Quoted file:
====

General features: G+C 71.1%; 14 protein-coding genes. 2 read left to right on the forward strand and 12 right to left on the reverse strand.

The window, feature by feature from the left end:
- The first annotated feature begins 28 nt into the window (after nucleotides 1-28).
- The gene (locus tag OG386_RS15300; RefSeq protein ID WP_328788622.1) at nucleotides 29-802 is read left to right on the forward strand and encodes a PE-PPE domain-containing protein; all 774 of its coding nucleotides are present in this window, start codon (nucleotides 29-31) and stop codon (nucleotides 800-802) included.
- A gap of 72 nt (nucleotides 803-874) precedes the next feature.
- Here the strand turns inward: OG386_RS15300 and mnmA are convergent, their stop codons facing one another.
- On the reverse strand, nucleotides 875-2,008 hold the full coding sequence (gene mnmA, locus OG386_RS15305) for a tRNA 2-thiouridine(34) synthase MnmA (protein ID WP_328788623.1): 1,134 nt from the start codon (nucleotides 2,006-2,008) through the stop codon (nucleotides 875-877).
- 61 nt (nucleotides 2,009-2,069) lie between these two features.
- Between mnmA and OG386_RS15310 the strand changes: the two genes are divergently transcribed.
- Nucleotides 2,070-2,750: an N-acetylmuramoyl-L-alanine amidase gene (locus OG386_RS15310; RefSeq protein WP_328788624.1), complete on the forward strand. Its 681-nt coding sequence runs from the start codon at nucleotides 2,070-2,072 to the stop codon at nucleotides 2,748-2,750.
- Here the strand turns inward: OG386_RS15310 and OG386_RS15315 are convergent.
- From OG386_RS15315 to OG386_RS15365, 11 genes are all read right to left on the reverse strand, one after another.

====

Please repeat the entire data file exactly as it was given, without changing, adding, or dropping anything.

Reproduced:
General features: G+C 71.1%; 14 protein-coding genes. 2 read left to right on the forward strand and 12 right to left on the reverse strand.

The window, feature by feature from the left end:
- The first annotated feature begins 28 nt into the window (after nucleotides 1-28).
- The gene (locus tag OG386_RS15300; RefSeq protein ID WP_328788622.1) at nucleotides 29-802 is read left to right on the forward strand and encodes a PE-PPE domain-containing protein; all 774 of its coding nucleotides are present in this window, start codon (nucleotides 29-31) and stop codon (nucleotides 800-802) included.
- A gap of 72 nt (nucleotides 803-874) precedes the next feature.
- Here the strand turns inward: OG386_RS15300 and mnmA are convergent, their stop codons facing one another.
- On the reverse strand, nucleotides 875-2,008 hold the full coding sequence (gene mnmA, locus OG386_RS15305) for a tRNA 2-thiouridine(34) synthase MnmA (protein ID WP_328788623.1): 1,134 nt from the start codon (nucleotides 2,006-2,008) through the stop codon (nucleotides 875-877).
- 61 nt (nucleotides 2,009-2,069) lie between these two features.
- Between mnmA and OG386_RS15310 the strand changes: the two genes are divergently transcribed.
- Nucleotides 2,070-2,750: an N-acetylmuramoyl-L-alanine amidase gene (locus OG386_RS15310; RefSeq protein WP_328788624.1), complete on the forward strand. Its 681-nt coding sequence runs from the start codon at nucleotides 2,070-2,072 to the stop codon at nucleotides 2,748-2,750.
- Here the strand turns inward: OG386_RS15310 and OG386_RS15315 are convergent.
- From OG386_RS15315 to OG386_RS15365, 11 genes are all read right to left on the reverse strand, one after another.